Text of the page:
China's rural poverty fight through the eyes of an Uzbek teacher

Updated: Nov 23, 2020 Print

After teaching for more than two years in a college in Hefei in East China, Shahboz Babaev, an Uzbek lecturer in economics, decided to travel deep into the mountains to see how the country's targeted poverty alleviation efforts work in rural areas.

Babaev, 28, has a keen interest in China's poverty relief program since he started teaching economics and management at Anhui Finance and Trade Vocational College. This fall, he visited the Dabie Mountains, one of the poorest areas in central China, where he met with local people and heard about their stories of struggle and success.

On his second day of the trip, Babaev arrived in Huoshan county in Anhui province.

To promote rural tourism in the mountains, local governments recently built a 259-km-long country road, which connected different scenic spots in the area. Most of the 26 households at the relocation center, which is close to a reservoir, are now engaged in the tourism business.

Passing by a farmhouse, Babaev stopped for a cup of tea and chatted with the owner, a middle-aged woman named Dai Jinping.

"I used to live in the mountains, but I moved to the relocation center in 2014 and opened a small restaurant," said Dai, who used to live in poverty but now earns up to 60,000 yuan ($9,058) a year.

Motivated by the success in her restaurant, Dai wanted to expand her business and open a homestay for tourists.

In Jinzhai county, Babaev visited an internet celebrity who had amassed tens of thousands of followers by selling local agricultural products on the popular video-sharing app Douyin, also known as TikTok.

Sitting in front of his smartphone, Zhang Chuanfeng touts dried sweet potatoes to his viewers.

Zhang might seem like an average businessman reaping success in China's booming live-streaming industry. But his road to success has been bumpy, partly because of his dwarfism. At a little more than 1.4 meters tall, Zhang looks like a junior-school student.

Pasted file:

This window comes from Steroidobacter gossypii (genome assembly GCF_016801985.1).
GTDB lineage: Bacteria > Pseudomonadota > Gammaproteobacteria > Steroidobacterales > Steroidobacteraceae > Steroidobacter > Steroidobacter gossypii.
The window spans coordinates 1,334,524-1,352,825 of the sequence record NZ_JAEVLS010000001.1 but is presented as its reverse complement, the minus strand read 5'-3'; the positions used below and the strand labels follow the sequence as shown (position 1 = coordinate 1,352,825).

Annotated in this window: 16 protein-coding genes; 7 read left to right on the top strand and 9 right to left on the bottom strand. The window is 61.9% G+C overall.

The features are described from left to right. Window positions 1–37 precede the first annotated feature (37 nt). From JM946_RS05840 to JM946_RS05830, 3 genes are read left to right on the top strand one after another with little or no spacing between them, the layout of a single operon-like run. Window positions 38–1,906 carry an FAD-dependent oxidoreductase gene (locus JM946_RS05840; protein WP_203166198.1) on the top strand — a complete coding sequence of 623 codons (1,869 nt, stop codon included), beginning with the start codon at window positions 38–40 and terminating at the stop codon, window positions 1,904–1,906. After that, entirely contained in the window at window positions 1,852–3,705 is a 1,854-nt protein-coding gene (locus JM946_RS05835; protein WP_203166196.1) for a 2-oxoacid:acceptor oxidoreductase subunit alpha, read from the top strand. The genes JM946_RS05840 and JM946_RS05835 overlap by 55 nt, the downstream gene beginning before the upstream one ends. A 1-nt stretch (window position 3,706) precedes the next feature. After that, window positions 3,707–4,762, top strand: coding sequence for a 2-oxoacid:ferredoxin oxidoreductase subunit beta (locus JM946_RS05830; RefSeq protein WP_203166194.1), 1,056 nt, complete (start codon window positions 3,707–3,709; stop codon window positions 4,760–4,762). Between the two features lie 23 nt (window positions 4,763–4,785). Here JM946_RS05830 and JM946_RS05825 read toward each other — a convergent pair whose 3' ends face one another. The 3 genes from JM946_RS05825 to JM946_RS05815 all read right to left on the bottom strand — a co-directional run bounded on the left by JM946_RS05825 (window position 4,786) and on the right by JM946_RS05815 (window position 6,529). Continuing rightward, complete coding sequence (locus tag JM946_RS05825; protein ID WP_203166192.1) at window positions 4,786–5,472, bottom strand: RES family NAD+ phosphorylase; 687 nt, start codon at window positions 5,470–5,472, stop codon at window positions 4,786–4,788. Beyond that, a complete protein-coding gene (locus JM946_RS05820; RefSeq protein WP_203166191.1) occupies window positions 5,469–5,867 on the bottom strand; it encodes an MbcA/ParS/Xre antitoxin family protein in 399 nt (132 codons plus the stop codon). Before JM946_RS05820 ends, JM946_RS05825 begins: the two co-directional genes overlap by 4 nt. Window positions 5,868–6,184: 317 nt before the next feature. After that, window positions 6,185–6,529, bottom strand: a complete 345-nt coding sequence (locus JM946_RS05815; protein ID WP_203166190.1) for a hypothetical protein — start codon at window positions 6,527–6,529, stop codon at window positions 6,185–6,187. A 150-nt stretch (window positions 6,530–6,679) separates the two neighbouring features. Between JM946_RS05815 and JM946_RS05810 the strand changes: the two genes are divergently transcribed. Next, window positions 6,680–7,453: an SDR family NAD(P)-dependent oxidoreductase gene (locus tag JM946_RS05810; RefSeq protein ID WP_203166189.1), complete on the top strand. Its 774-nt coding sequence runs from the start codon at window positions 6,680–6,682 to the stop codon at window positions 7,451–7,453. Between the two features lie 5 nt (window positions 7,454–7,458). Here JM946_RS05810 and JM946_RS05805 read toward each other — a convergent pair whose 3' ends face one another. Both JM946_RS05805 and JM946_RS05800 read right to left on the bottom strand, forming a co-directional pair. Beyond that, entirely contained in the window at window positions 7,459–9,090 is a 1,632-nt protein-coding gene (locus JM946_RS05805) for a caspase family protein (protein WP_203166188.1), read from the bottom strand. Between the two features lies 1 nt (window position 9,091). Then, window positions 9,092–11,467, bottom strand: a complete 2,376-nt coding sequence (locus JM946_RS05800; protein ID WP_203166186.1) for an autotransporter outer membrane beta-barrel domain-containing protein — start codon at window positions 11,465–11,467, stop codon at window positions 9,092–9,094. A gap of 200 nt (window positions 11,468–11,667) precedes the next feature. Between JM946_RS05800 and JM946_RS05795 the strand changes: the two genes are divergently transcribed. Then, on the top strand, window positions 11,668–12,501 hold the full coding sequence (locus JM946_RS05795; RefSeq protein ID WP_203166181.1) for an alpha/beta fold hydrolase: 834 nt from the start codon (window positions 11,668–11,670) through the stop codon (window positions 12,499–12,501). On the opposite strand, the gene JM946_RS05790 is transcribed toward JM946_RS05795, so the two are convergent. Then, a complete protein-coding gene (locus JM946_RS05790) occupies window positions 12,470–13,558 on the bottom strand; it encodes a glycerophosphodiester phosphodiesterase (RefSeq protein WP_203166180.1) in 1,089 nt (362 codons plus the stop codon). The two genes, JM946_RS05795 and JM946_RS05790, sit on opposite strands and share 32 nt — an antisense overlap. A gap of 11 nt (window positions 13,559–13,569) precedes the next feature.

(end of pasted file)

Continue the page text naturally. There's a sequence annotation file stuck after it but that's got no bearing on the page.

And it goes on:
Babaev was surprised to learn that Zhang was already 38, with a 9-year-old child.

"When I went out to look for jobs, nobody wanted me because many people think I am disabled," he told Babaev. "I was turned down again and again."

In 2017, the local government started developing e-commerce, and encouraged villagers to seize the opportunity. Like many others, Zhang rented a shop and started selling products online.

To add to the variety of products in his store, Zhang would hop on his tricycle and go door to door with other townsfolk to collect honey, tea leaves, dried sweet potatoes and noodles from local villagers.

Last year alone, he sold products worth more than 5 million yuan and made a profit of 500,000 yuan. So far, he has helped more than 40 families increase their earnings.

At Zhang's invitation, Babaev went to the farm to help harvest sweet potatoes. While there, they did a livestreaming session on Douyin, where Zhang now has nearly 100,000 followers.

"I'm very excited today because it's my very first time to do livestreaming," Babaev told the viewers on Douyin.

Babaev said Zhang's success story is very inspirational. He invited him to visit his school and share his entrepreneurial experience with the students.

"It's important that the government helps, but ultimately it's up to the individual if he or she wants to succeed," said Babaev.

China has been plagued by poverty for thousands of years. By the end of last year, there were still over 5.5 million people living below the poverty line across the country.

However, China has pledged to eliminate absolute poverty by the end of 2020. Since 2012, the country has helped over 90 million shake off poverty.

"The Chinese government is willing to help those in difficulties, even if they are deep in the mountains, even if the investment is huge, which I find very touching," Babaev said

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